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Rising Popularity of Environmental Programs

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Sara Anderson
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Climate change and sustainability are real issues affecting our world. These problems — and the zeal to solve them — is why more American colleges and universities are offering environmental science programs for students to learn how to find long-term solutions for future generations. 

Future generations, of Z and Alpha, want to be problem-solvers, fix the environmental crisis, and make the world better. And they are now in college or beginning their college search. 

Environmental science majors are impacting higher ed institutions with booming enrollment in their programs. Data from Burning Glass shows the number of environmental science degrees awarded each year has increased by 24% since 2016.

Undergraduate students are strongly interested in sciences involving the natural and physical world. In our 2021 State of Student Recruitment Survey, we found that natural sciences, life sciences, and environmental studies ranked among the top 18 desired fields of study in the U.S.

What is an environmental science degree?

Environmental science is an interdisciplinary study that combines ecology, biology, zoology, oceanography, atmospheric science, soil science, geology, chemistry, and more.

It provides a foundation in the physical and life sciences, focusing on how the natural, physical, and man-made world can coexist and thrive.

An environmental science degree also draws heavily from the social sciences, such as economics, business, and sociology — making it a practical degree with a plethora of career options.

“Anybody who’s completed college already has valuable skills for the workplace. And environmental science degrees specifically provide an abundance of transferable skills,” says Alaina G. Levine, a STEM career coach and president of Quantum Success Solutions, LLC.

The career possibilities are endless — environmental compliance, forest fire prevention, policy, and research. Graduates can pursue careers as environmental engineers with an average annual salary of $96,820, conservation scientists ($63,750), and wind turbine technicians ($56,260) — one of the fastest-growing occupations in the U.S.  Environmental science majors have increasingly found jobs in sales, planning and analysis, healthcare, IT, marketing, and agriculture.

Why market your environmental science program now? 

There has never been a better time to market your environmental science programs to prospective students. Why the surge in interest? We can thank Generation Z and Generation Alpha. 

Generation Z

Sustainability and climate change are world issues that Gen Z pays attention to. They see what is happening in the natural and physical world, from a surge in natural disasters and heatwaves to unsafe drinking water and the disruption of the food supply. 

“They’re just pretty aware of what’s going on around them, and the environment is certainly one of those issues,” said R.J. Woodring, associate dean of education programs at Indiana University Bloomington.

The solution to these issues is not easy, but these students need a place to start, and it can fall in place with a degree in environmental science. It not only provides a solid foundation in fields of science, along with hands-on experience through labs and field study, but teaches problem-solving skills they can take anywhere. They also want a better world to live in — for themselves and the next generations.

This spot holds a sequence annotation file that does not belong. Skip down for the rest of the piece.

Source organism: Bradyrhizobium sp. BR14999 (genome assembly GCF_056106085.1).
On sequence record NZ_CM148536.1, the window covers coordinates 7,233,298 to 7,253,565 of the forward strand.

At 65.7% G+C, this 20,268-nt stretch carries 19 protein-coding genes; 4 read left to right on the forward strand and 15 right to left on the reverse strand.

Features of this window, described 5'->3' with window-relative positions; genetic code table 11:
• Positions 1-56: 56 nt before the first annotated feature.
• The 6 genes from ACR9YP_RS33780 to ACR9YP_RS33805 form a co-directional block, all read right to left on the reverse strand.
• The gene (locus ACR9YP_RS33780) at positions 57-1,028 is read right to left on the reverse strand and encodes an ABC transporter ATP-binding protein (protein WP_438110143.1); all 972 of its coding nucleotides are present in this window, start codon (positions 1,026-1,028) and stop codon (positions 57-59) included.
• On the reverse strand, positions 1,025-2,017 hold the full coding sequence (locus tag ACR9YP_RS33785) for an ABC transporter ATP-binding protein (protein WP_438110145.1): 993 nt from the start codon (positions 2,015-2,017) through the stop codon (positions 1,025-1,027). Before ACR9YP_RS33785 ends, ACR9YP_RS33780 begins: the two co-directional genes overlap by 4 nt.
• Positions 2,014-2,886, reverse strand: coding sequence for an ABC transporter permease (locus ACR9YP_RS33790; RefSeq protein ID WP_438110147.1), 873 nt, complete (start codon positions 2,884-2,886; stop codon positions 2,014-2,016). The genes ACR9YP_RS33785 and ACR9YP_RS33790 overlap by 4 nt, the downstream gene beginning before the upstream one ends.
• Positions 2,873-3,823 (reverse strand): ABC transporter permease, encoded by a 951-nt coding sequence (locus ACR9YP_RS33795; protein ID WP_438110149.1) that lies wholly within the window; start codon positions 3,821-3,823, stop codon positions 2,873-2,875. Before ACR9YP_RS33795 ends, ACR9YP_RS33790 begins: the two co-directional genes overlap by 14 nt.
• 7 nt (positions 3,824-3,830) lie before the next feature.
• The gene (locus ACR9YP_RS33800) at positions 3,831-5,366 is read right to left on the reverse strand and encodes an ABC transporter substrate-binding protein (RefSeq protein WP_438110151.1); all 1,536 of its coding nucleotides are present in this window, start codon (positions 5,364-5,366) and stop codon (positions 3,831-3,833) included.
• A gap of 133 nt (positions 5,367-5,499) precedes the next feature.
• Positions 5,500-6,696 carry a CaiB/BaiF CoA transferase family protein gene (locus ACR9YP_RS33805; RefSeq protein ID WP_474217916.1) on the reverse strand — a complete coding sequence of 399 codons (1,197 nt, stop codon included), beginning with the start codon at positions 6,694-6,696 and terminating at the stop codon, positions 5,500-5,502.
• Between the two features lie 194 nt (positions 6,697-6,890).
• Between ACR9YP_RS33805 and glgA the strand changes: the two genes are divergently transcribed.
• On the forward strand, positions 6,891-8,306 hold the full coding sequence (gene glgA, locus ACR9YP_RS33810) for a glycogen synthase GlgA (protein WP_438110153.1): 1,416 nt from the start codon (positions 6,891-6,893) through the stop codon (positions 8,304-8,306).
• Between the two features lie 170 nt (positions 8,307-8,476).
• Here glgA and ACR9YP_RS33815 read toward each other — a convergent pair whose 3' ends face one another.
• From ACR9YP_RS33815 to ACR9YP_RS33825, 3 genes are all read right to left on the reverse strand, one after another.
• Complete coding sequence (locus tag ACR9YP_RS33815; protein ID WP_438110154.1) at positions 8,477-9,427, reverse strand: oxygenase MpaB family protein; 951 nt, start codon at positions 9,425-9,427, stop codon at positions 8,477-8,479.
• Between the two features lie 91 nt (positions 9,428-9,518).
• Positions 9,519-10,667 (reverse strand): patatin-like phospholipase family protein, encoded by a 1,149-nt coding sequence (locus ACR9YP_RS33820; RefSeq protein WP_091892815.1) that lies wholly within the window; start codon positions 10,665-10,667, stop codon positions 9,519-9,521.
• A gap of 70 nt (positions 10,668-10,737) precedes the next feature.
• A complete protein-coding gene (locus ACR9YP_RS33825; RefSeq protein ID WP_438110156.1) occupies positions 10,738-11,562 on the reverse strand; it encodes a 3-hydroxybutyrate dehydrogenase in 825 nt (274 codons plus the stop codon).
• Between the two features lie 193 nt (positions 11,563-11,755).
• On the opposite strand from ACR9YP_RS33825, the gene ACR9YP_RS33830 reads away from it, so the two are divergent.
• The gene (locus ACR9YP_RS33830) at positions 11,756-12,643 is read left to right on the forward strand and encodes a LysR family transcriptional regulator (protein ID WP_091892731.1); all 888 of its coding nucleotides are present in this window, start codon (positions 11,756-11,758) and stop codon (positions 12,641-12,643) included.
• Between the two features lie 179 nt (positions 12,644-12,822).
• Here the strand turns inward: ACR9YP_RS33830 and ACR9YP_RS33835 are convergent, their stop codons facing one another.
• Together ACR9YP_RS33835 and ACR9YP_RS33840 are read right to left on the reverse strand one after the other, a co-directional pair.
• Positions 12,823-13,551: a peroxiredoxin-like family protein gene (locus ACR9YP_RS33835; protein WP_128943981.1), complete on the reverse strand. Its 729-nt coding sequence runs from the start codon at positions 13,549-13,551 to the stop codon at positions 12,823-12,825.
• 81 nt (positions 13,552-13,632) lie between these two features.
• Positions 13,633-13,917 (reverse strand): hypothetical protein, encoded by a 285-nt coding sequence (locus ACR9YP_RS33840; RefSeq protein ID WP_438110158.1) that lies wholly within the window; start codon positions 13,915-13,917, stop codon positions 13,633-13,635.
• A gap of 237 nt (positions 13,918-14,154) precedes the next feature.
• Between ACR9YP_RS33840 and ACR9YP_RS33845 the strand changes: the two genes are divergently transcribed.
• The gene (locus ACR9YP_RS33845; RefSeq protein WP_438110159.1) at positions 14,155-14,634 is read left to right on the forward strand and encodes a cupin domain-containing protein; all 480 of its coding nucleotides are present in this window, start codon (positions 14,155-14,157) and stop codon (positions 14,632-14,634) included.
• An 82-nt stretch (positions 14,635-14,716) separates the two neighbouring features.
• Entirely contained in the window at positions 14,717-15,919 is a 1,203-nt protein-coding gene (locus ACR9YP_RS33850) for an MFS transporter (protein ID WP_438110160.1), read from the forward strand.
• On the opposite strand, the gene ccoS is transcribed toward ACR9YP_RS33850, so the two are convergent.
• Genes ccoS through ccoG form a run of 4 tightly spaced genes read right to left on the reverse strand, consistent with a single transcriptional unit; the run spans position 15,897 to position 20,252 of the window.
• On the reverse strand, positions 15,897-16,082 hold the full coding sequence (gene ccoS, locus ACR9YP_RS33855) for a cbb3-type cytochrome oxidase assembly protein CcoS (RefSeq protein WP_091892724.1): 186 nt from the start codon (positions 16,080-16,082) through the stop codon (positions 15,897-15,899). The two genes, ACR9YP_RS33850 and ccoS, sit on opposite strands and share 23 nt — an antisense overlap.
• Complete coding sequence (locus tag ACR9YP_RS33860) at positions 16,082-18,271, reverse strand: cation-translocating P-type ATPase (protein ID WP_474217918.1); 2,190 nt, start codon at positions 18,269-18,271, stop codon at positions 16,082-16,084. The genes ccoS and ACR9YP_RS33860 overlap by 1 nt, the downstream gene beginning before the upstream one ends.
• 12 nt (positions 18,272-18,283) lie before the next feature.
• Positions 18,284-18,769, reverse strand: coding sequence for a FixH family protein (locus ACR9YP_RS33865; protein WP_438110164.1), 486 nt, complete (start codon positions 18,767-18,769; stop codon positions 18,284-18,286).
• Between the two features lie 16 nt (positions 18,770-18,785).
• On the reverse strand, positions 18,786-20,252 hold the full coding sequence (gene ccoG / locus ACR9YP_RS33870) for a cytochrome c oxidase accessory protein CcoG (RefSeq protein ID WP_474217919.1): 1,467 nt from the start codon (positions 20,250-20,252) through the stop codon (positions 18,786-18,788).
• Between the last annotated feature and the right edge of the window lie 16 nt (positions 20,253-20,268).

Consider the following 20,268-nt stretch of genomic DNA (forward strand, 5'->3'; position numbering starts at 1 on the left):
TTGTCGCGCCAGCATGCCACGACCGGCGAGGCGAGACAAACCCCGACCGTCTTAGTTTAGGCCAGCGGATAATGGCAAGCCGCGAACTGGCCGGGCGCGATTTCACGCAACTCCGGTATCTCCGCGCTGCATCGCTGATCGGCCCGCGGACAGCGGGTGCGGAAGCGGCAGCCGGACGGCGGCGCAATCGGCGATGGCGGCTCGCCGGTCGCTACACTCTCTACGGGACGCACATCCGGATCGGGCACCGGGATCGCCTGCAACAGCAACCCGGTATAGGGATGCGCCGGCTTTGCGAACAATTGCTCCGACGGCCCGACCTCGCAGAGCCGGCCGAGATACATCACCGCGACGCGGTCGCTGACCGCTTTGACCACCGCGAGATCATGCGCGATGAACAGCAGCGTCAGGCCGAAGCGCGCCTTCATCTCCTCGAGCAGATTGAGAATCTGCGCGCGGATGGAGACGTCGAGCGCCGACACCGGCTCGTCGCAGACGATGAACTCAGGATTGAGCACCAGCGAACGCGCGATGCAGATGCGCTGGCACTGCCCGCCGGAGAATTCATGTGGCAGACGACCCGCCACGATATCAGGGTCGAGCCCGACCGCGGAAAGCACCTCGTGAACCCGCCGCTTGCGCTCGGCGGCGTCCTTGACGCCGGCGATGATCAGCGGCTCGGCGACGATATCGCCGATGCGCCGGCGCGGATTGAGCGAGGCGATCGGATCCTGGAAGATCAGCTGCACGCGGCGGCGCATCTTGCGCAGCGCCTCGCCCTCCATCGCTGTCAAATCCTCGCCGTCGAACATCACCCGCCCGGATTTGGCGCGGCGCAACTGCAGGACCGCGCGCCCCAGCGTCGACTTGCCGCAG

As R.J. Woodring said, “They want to make sure they have clean air, clean water, nice parks and natural resources for them and their children.”

How do you market your program to Gen Z?

Gen Z wants to know how your college or university's program offers a practical, real-world education. 

Start by creating YouTube videos with students doing fieldwork and traveling to unique parts of the world or even close to campus. Create a student vlog where current students document their field research in Alaska or their volunteer work in the Amazon. Maybe it's showing students using GIS technology to create smart cities.

Keep your program as the main recruitment focus. Feature areas of study the program touches on, practical skills students will gain, and highlight internship opportunities and career outcomes. Use videos and testimonials on your website and social media to show just how far they can go.

Generation Alpha

In just four years, the first of Gen Alpha will be enrolling in college. In fact, many are already beginning their college search. 

These students have a hyper-heightened awareness of the world around them, even more than Gen Z. What Gen Alpha can boastfully proclaim is their profound hope for the future. It's because they tend to see things differently. And why not? Smartphones were placed in front of them before they could talk.

Through advanced technology, Gen Alpha has a window to see different perspectives across the globe and can see innovative ideas take shape in real-time. Gen Alpha feels empowered to act because technology allows them to.

How do you market your program to Gen Alpha?

Gen Alpha wants to know how an environmental science degree will make a difference. They want to know the impact your program has in the world. 

It’s crucial to market to these students now. Leverage storytelling, YouTube videos, Instagram, and use your CRM to launch an email drip campaign. Share student testimonials on TikTok, showcase clubs and organizations, and feature volunteer and internship opportunities. 

Don't wait to market your program. Generation Z and Generation Alpha are ready to discover ways to make our natural and physical world a safer, better place. It can all start with your environmental science program. 

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